3. Visit a Local Market

Go where the locals go to buy their groceries. Look at all the things that might be different from what is sold in your country.

In Mexico, go to the market (not the supermarket) to do your groceries, the produce is fresher and (so much) better priced. You’ll also find delicious meals ready to devour at the market and get a real look at local life. Just go, and try everything.

Apprehensive? That’s fine! Remember, they, you, and I have been carried through our respective markets – sometimes kicking and screaming – by our parents. You don’t have to call them mom or dad, but I am positive you can find an AirBnB Experience or tour guide to help calm the nerves. That’s how we got our feet wet with Mercado de Abastos in Oaxaca, Mexico (a 15 block street market known for its variety of goods, and petty crime). Now we feel at ease at any market even though we stick out like a sore thumb!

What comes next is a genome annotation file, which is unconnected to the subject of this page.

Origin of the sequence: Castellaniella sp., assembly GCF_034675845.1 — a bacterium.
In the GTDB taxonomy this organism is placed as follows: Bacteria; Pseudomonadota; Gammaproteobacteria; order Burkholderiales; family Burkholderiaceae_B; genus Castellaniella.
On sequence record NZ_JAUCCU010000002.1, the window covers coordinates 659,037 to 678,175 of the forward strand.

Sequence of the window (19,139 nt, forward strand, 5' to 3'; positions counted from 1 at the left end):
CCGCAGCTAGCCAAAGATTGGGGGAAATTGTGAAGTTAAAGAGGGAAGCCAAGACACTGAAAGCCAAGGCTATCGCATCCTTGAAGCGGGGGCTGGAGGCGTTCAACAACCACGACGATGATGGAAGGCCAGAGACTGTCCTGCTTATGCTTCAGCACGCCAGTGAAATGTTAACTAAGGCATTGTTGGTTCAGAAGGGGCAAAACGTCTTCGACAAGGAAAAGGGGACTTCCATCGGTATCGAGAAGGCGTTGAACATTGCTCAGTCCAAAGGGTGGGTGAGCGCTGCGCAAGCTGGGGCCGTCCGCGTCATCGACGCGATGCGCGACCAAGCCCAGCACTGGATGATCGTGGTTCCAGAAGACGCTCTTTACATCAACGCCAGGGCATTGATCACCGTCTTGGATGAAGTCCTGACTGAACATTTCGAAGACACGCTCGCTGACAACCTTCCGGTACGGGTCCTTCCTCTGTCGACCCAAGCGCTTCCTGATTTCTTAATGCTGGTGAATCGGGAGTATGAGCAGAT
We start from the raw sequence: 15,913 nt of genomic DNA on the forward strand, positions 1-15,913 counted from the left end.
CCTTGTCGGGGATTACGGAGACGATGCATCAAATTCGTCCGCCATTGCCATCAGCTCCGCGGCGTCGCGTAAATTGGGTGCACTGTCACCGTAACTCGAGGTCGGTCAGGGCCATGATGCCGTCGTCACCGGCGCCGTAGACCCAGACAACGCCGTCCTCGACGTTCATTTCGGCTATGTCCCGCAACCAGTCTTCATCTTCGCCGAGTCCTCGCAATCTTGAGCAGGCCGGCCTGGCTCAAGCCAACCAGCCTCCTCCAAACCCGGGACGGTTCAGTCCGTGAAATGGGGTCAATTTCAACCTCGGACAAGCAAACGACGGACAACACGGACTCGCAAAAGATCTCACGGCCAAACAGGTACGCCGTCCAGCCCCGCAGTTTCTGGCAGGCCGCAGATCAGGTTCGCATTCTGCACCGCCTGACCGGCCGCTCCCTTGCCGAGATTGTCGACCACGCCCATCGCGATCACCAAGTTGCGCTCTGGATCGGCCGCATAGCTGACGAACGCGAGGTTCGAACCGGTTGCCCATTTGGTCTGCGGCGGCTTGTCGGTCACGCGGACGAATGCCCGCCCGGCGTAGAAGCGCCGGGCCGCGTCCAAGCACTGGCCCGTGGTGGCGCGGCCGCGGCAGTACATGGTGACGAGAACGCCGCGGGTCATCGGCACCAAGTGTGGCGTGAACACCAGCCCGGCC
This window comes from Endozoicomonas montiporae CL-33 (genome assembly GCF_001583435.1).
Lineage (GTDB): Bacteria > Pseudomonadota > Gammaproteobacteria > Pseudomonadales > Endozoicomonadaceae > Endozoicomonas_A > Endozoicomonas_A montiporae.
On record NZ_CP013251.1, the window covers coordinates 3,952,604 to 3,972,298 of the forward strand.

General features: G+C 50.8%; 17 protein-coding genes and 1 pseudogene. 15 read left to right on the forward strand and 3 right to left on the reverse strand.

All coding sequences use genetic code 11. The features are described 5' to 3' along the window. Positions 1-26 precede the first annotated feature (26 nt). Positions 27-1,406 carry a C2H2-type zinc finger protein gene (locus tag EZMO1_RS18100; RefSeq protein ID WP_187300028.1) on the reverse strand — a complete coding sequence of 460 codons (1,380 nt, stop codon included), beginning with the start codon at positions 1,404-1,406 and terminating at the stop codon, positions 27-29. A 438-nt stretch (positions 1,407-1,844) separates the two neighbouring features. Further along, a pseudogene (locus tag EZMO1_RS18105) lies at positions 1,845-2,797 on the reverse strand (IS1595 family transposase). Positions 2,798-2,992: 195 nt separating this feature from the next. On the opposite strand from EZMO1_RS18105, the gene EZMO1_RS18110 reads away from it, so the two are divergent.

4. Use Public Transportation

To get to know a city use public transportation, like the locals – busses or Tuk-Tuks or the Metro whatever the popular mode of transport is, use it.

You will have the opportunity to learn how locals move about their city and in many cases navigating a city by yourself helps you get to know the place better.

Sometimes using public transport can be scary at first, but I promise it will be a worthwhile experience. It can be quite complicated too if you don’t have a good grasp of the language (see point one) and really is an experience in itself.

For example:

The public transport in Mexico is vastly different depending on where you are but colectivos (a.k.a Combi: a kind of shared minibus or shuttle) are popular in many small-size cities. They are the perfect (and sometimes only) option for intercity travel between smaller towns. For long distance trips (major intercity or interstate travel) you can travel ADO (the Greyhound of Mexico) at a much less expensive cost than flying – best if you don’t mind slow traveling.